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Supreme Court limits a legal tool the DOJ has used to prosecute Jan. 6 defendants

SCOTT DETROW, HOST:

The Supreme Court has put new limits on a legal tool the Justice Department has used to prosecute people who rioted at the U.S. Capitol. The justices narrowed an obstruction law that prosecutors have deployed against some of the most violent January 6 defendants. NPR justice correspondent Carrie Johnson has been following these cases and joins me now. Hey, Carrie.

CARRIE JOHNSON, BYLINE: Hey there.

DETROW: What exactly did the Supreme Court majority do today?

JOHNSON: Well, the court basically narrowed the way prosecutors can use this obstruction law. Congress passed the law after the Enron scandal, after they realized it was a crime to persuade people to destroy documents but not to destroy documents yourself. So they made it a crime to obstruct an official proceeding, and they made it punishable by 20 years in prison - a long time.

After the Capitol riot, prosecutors turned to this legal tool in some of the most serious cases, about 350 cases. But the Supreme Court majority today said DOJ was sweeping way too broadly and that to charge people with violating this law, prosecutors would need to show someone had somehow tampered with documents or records or evidence.

DETROW: This is kind of an interesting lineup of justices, right? You had Justice Ketanji Brown Jackson, a Biden appointee, siding with the rioters. Then you had Justice Amy Coney Barrett, a Trump appointee, writing a dissent. What did you make of that?

JOHNSON: A really unusual lineup. Justice Jackson did vote with the majority. She wrote to say January 6 had inflicted a deep wound on the nation but that this case was about something much more narrow - just the scope of this law. And Amy Coney Barrett, the Trump appointee, wrote a very strong dissent. She said prosecutors basically had an open-and-shut case against this defendant, Joseph Fischer, a former police officer.

She wrote that using force against someone with the intent to prevent them from turning over a record in an official proceeding is actually obstructing the proceeding. And Fischer faces six other charges, including assaulting police at the Capitol and disorderly conduct. The case against him is now going to go back to the Appeals Court, which needs to figure out how to apply the standard the Supreme Court has set.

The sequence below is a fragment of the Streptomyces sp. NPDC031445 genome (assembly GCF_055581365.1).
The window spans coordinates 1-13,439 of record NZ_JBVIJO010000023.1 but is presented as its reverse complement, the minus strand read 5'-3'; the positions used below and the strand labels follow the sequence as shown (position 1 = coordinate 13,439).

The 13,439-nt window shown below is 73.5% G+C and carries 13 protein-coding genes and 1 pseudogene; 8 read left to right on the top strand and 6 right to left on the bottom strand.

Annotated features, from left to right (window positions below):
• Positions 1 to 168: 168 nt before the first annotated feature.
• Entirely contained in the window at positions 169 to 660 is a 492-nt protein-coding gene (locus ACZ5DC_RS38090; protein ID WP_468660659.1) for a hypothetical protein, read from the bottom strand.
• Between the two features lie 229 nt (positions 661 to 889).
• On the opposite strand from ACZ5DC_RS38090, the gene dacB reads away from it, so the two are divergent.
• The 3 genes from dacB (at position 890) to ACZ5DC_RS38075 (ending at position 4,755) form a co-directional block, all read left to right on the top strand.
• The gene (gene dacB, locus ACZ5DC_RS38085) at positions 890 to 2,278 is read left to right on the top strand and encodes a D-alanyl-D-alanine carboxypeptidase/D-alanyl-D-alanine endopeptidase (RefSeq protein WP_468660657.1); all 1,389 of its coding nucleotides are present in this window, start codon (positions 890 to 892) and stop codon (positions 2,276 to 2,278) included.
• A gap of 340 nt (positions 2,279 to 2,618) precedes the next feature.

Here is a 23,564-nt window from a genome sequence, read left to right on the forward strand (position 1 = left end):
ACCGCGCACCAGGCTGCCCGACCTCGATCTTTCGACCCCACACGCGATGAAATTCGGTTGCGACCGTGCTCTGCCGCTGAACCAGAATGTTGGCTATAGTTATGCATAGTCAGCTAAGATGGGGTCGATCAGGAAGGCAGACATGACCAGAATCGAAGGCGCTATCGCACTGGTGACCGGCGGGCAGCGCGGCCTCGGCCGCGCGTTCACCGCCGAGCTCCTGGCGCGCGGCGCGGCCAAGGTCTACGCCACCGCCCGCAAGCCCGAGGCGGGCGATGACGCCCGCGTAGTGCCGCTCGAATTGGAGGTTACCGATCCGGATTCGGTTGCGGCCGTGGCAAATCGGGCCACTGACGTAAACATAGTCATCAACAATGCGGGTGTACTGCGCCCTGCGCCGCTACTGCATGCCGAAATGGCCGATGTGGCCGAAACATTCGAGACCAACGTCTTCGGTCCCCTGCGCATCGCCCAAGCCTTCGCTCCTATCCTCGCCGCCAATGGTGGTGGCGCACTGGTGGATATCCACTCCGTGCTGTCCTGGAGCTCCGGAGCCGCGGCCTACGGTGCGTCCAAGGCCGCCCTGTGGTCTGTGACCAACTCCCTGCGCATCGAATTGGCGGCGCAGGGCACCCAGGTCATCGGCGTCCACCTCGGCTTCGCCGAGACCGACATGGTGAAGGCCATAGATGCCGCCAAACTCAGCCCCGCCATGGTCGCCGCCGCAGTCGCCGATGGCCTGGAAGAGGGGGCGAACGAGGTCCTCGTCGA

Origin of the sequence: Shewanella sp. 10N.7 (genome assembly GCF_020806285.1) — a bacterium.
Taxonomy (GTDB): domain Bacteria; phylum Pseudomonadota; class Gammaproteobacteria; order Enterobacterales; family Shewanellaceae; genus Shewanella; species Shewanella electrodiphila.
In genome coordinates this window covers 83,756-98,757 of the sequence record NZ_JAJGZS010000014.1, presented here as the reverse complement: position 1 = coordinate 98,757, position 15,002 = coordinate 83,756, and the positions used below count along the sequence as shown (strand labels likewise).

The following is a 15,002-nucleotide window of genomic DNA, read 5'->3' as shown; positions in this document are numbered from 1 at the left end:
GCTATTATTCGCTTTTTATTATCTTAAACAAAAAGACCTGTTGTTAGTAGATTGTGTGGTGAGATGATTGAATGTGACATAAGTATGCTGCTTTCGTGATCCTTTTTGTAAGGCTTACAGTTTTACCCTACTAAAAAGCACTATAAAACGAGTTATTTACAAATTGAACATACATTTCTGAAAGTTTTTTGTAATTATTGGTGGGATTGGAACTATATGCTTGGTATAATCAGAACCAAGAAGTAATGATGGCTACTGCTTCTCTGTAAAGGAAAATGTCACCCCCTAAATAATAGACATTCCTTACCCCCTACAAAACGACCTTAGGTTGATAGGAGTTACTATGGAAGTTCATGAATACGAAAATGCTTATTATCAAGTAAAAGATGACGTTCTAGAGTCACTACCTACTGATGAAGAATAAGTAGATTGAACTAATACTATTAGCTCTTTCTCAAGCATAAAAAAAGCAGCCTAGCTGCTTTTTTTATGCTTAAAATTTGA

DETROW: And you mentioned about 350 cases. What is the practical effect of this decision on these hundreds of other people charged in connection with what happened on January 6?

JOHNSON: I spoke with Donald Sherman at Citizens for Responsibility and Ethics in Washington about that effort to hold rioters accountable. Here's what he said.

DONALD SHERMAN: It's clear that this has weakened one statutory provision that the Department of Justice has used to hold J6 defendants accountable, but it's by no means the only tool that they've used.

JOHNSON: In fact, the U.S. Attorney Matthew Graves says this decision will touch only a tiny sliver of cases. So far, prosecutors have charged more than 1,400 people in this January 6 probe. More than 80% of them never faced this obstruction charge. A bunch of defendants were charged and pleaded guilty or convicted somehow, but they were also convicted of other felony offenses.

Right now the biggest impact is going to be on about 50 people who were convicted and sentenced only on this one felony, and about 27 of them are behind bars right now. So they're expected to be released, and others may have to be sentenced again. But for some of the most prominent defendants, like the leaders of the Proud Boys and the Oath Keepers, they got convicted of many other serious crimes, so the impact on their cases might not be as big.

DETROW: Let's talk about one other January 6 defendant, and that's former president Donald Trump - any sense of how this decision could affect his federal case?

JOHNSON: Trump's charged with four crimes in that D.C. case, two related to this obstruction statute. Remember; the Supreme Court majority narrowed this law to things that involve documents. But in Trump's case, prosecutors say, there were documents - paperwork about those phony slates of electors. In his majority opinion, John Roberts mentioned creating false evidence. So this decision today may not change very much about that case against Trump.

DETROW: That's NPR justice correspondent Carrie Johnson. Thanks, Carrie.

JOHNSON: My pleasure. Transcript provided by NPR, Copyright NPR.

NPR transcripts are created on a rush deadline by an NPR contractor. This text may not be in its final form and may be updated or revised in the future. Accuracy and availability may vary. The authoritative record of NPR’s programming is the audio record.

Carrie Johnson is a justice correspondent for the Washington Desk.
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